In 2008, about 25 percent of the 44,000 participants in the GOP presidential caucus were members of the LDS church and nine out of 10 of them backed Romney over Paul, who finished second behind Romney. Mormons are expected to turn out in force again, mostly for Romney, but Paul is focused on trying to peel away as many as he can in the days heading into the Feb. 4 caucus.

Paul launched a Facebook page for "Latter-day Saints for Paul" to focus the effort in Nevada and across the West, where most of the Mormon population is centered. Members of the church make up about 7 percent to 8 percent of Nevada's population and about 2 percent of Americans nationwide.

The Paul campaign also had a Mormon outreach phone bank last Friday and on Saturday walked door to door in Henderson to contact members of the church.

It's all part of Paul's campaign strategy to woo specific voting blocs -- whether it's Mormons, Hispanics, young voters or veterans -- in order to stay relevant in the presidential race and pick up enough delegates to have a say in the Republican National Convention.

-- Laura Myers


It came as little surprise when the detailed poll of U.S. Mormons released last week by the Pew Foundation confirmed they "tend to be quite conservative in their political leanings."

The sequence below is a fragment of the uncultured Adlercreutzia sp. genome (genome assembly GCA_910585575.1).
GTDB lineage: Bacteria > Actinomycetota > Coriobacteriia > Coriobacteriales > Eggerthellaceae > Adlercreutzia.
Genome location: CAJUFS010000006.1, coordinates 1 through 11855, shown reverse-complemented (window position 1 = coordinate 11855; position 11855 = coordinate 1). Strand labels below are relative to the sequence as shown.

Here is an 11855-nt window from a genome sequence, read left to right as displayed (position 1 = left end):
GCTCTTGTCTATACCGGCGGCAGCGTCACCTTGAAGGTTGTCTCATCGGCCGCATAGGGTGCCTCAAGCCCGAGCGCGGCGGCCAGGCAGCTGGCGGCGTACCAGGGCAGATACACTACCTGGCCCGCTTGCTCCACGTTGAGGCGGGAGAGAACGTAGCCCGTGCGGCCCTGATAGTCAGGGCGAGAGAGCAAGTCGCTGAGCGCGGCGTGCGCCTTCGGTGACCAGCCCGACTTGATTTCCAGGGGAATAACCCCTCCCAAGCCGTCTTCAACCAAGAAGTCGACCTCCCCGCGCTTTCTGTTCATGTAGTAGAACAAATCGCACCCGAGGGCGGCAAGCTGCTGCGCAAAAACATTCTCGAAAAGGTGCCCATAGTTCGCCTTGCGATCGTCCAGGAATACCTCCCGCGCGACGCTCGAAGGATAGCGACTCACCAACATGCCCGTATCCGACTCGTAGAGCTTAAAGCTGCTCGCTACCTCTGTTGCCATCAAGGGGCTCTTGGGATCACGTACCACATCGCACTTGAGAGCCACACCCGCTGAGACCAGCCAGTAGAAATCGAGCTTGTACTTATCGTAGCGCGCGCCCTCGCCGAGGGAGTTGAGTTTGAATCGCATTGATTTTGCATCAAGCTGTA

But the favorability rating for Sen. Harry Reid, the Senate majority leader from Nevada who is a Democrat but also a fellow church member, rated at the bottom among eight political figures (poll results below).

Reid drew only a 22 percent positive rating, while 51 percent perceive him unfavorably and 27 percent either were unable to rate him or had no opinion, according to the poll.

Pew did not probe reasons behind the approval ratings. Quin Monson, associate professor of political science at Brigham Young University, said Reid's numbers might prompt a query as to why Mormons "don't cut him a little slack."

Reid has not made religion a big part of his political identity. He has not needed to in order to succeed politically in Nevada, Monson said.